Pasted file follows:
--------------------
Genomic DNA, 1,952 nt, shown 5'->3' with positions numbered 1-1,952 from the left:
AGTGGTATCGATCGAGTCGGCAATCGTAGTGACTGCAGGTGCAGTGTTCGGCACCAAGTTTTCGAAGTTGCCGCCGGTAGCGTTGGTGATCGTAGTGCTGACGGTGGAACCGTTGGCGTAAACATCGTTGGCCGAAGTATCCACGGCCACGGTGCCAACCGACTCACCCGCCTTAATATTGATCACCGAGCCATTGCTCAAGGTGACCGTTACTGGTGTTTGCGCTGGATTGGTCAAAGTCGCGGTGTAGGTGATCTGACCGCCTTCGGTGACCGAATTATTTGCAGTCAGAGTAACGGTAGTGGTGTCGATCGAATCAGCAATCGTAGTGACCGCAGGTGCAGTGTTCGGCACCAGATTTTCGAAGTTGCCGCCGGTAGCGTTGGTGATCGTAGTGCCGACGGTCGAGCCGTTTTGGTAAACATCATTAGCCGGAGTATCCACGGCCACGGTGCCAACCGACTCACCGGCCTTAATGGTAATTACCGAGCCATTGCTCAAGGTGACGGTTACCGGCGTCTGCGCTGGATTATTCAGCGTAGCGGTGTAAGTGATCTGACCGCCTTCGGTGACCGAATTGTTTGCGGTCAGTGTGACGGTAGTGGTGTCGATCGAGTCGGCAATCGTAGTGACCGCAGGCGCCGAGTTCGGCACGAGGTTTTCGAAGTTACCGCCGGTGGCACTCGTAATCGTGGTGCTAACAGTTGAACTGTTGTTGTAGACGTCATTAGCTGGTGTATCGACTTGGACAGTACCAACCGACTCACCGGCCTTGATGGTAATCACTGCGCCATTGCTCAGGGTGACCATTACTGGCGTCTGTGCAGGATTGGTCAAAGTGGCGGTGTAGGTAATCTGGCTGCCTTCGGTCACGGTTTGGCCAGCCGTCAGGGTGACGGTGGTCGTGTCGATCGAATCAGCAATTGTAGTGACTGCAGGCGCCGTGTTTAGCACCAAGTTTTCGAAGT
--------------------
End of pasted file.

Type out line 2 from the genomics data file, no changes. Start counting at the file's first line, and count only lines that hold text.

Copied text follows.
AGTGGTATCGATCGAGTCGGCAATCGTAGTGACTGCAGGTGCAGTGTTCGGCACCAAGTTTTCGAAGTTGCCGCCGGTAGCGTTGGTGATCGTAGTGCTGACGGTGGAACCGTTGGCGTAAACATCGTTGGCCGAAGTATCCACGGCCACGGTGCCAACCGACTCACCCGCCTTAATATTGATCACCGAGCCATTGCTCAAGGTGACCGTTACTGGTGTTTGCGCTGGATTGGTCAAAGTCGCGGTGTAGGTGATCTGACCGCCTTCGGTGACCGAATTATTTGCAGTCAGAGTAACGGTAGTGGTGTCGATCGAATCAGCAATCGTAGTGACCGCAGGTGCAGTGTTCGGCACCAGATTTTCGAAGTTGCCGCCGGTAGCGTTGGTGATCGTAGTGCCGACGGTCGAGCCGTTTTGGTAAACATCATTAGCCGGAGTATCCACGGCCACGGTGCCAACCGACTCACCGGCCTTAATGGTAATTACCGAGCCATTGCTCAAGGTGACGGTTACCGGCGTCTGCGCTGGATTATTCAGCGTAGCGGTGTAAGTGATCTGACCGCCTTCGGTGACCGAATTGTTTGCGGTCAGTGTGACGGTAGTGGTGTCGATCGAGTCGGCAATCGTAGTGACCGCAGGCGCCGAGTTCGGCACGAGGTTTTCGAAGTTACCGCCGGTGGCACTCGTAATCGTGGTGCTAACAGTTGAACTGTTGTTGTAGACGTCATTAGCTGGTGTATCGACTTGGACAGTACCAACCGACTCACCGGCCTTGATGGTAATCACTGCGCCATTGCTCAGGGTGACCATTACTGGCGTCTGTGCAGGATTGGTCAAAGTGGCGGTGTAGGTAATCTGGCTGCCTTCGGTCACGGTTTGGCCAGCCGTCAGGGTGACGGTGGTCGTGTCGATCGAATCAGCAATTGTAGTGACTGCAGGCGCCGTGTTTAGCACCAAGTTTTCGAAGT